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Album Review: Twin Shadow - Forget (4AD)

Grab your coat! We're going down Memory Lane

Album Review: Twin Shadow - Forget (4AD)

8 / 10 It’s a hard knock life these days. Between the prospect of an extended period under practical Conservative rule, realising one of the world’s most respected religious leaders is pretty much a moral vacuum and wondering how in God’s name [b]Wagner[/b] is in The X Factor top 10, things aren’t what they used to be. It’s no wonder then that, musically, from [a]Summer Camp[/a] to [a]Best Coast[/a], we’ve stepped into a sepia time machine recently, transported back to a golden age where romance abounded and [b]Justin Bieber[/b] was a mere glint in the milkman’s eye.

[a]Twin Shadow[/a] (aka Dominican-born [b]George Lewis Jr[/b]) and his blend of hazily new wave-tinged pop is also unmistakeably rooted in the past, yet its enveloping synth swoon goes far, far beyond mere nostalgia peddling. From the sweetened distortion of ‘[b]When We’re Dancing[/b]’, teaming ’80s Casio minimalism with a honeyed vocal reminiscent of [a]Grizzly Bear[/a]’s Daniel Rossen, to the sentimental lyrical web of ‘[b]Castles In The Snow[/b]’ (“[i]Here’s all I know/Your chequered room and your velvet bow/Your Elvis song in my ears/That moonlit voice that I hear[/i]”), ‘[b]Forget[/b]’ is less a nod to the past and more a long-lost relic of it, a warped tape discovered from a time long gone.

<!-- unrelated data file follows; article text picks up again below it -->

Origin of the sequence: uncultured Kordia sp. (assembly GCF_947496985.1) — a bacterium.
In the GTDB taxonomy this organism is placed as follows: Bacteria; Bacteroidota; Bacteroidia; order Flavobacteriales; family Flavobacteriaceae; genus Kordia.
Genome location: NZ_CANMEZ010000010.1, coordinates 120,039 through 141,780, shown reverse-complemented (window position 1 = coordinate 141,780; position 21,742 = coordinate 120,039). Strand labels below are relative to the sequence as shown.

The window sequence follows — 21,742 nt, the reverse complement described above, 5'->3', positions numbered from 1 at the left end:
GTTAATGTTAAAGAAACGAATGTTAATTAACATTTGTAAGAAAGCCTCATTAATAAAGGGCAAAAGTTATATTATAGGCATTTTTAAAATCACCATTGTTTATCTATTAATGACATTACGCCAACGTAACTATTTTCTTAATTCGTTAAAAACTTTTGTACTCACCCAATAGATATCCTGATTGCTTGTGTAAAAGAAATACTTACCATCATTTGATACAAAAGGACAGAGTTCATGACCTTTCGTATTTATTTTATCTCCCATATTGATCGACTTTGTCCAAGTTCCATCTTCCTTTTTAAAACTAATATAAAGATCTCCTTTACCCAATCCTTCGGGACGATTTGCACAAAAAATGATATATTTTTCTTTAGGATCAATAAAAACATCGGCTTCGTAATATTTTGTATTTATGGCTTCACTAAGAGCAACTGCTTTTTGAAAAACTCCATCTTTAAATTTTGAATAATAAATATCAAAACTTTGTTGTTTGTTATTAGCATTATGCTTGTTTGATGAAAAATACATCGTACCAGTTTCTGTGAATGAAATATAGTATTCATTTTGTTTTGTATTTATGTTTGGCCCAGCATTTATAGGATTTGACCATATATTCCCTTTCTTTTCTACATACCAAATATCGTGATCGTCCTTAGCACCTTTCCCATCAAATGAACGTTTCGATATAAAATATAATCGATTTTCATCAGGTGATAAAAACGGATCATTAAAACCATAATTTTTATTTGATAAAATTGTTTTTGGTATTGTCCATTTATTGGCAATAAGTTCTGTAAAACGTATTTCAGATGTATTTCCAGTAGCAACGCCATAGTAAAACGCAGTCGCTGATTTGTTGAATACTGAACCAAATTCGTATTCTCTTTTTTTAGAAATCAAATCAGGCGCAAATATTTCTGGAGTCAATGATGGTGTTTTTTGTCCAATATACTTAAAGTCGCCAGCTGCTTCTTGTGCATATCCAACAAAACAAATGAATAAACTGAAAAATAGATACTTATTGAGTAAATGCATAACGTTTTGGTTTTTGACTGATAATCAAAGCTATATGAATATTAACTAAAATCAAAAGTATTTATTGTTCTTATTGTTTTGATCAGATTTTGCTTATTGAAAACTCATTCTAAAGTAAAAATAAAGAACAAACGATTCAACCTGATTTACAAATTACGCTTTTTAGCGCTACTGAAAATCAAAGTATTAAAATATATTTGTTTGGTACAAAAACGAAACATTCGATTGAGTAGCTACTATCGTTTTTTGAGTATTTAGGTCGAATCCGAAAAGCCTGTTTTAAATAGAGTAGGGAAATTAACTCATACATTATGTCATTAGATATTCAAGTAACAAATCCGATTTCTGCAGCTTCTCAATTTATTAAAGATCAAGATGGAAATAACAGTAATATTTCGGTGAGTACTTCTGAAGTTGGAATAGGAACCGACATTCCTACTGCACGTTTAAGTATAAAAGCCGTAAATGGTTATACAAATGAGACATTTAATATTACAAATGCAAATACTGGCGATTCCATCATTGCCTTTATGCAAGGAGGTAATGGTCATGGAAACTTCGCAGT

In stand-out track ‘[b]Slow[/b]’ – a twinkling, bass-led groove with a chorus that soars around Lewis’ repeated laments of “[i]I don’t wanna be, believe, in love[/i]” – [a]Twin Shadow[/a] finds his lineage in [a]The Cure[/a] and [a]The Smiths[/a], while ‘[b]At My Heels[/b]’ takes the heartwarming bounce of [a]Aztec Camera[/a] and reimagines it via a [a]New Order[/a] stomp – and therein lies the key. ‘[b]Forget[/b]’ is not trying to be anything; if it sounds reminiscent of a certain time then it’s because that’s where its heart truly lies.

“[i]I’m trying to remember all the things that I’ve known[/i]”, goes ‘[b]When We’re Dancing[/b]’. Remembering, reinventing and emerging with a record as joyful as it is tear-stained, [a]Twin Shadow[/a] has crafted something that’s understatedly, subtly, almost perfect.

[b]Lisa Wright[/b]

Click here to get your copy of Twin Shadow's 'Forget' from Rough Trade Shops.

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